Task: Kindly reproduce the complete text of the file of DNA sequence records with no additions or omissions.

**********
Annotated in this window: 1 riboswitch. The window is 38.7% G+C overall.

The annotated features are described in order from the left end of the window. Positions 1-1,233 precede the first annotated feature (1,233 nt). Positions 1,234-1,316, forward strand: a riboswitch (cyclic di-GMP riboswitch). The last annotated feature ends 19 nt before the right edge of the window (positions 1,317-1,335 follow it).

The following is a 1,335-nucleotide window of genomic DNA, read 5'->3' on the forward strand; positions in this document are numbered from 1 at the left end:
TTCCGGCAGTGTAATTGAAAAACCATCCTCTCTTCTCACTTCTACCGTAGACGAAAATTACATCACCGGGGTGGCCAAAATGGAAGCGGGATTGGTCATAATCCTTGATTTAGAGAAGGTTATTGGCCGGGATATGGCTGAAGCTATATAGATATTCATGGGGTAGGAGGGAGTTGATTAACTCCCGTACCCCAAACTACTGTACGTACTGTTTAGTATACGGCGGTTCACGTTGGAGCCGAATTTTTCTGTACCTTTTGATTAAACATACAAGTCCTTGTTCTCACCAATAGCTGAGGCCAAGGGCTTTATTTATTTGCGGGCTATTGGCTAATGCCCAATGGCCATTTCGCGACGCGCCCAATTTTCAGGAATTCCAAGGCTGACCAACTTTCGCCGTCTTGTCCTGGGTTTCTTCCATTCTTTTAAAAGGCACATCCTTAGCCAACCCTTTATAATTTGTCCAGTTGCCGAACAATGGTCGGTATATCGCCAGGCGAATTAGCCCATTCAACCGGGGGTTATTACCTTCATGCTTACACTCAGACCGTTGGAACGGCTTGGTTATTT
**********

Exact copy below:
Annotated in this window: 1 riboswitch. The window is 38.7% G+C overall.

The annotated features are described in order from the left end of the window. Positions 1-1,233 precede the first annotated feature (1,233 nt). Positions 1,234-1,316, forward strand: a riboswitch (cyclic di-GMP riboswitch). The last annotated feature ends 19 nt before the right edge of the window (positions 1,317-1,335 follow it).

The following is a 1,335-nucleotide window of genomic DNA, read 5'->3' on the forward strand; positions in this document are numbered from 1 at the left end:
TTCCGGCAGTGTAATTGAAAAACCATCCTCTCTTCTCACTTCTACCGTAGACGAAAATTACATCACCGGGGTGGCCAAAATGGAAGCGGGATTGGTCATAATCCTTGATTTAGAGAAGGTTATTGGCCGGGATATGGCTGAAGCTATATAGATATTCATGGGGTAGGAGGGAGTTGATTAACTCCCGTACCCCAAACTACTGTACGTACTGTTTAGTATACGGCGGTTCACGTTGGAGCCGAATTTTTCTGTACCTTTTGATTAAACATACAAGTCCTTGTTCTCACCAATAGCTGAGGCCAAGGGCTTTATTTATTTGCGGGCTATTGGCTAATGCCCAATGGCCATTTCGCGACGCGCCCAATTTTCAGGAATTCCAAGGCTGACCAACTTTCGCCGTCTTGTCCTGGGTTTCTTCCATTCTTTTAAAAGGCACATCCTTAGCCAACCCTTTATAATTTGTCCAGTTGCCGAACAATGGTCGGTATATCGCCAGGCGAATTAGCCCATTCAACCGGGGGTTATTACCTTCATGCTTACACTCAGACCGTTGGAACGGCTTGGTTATTT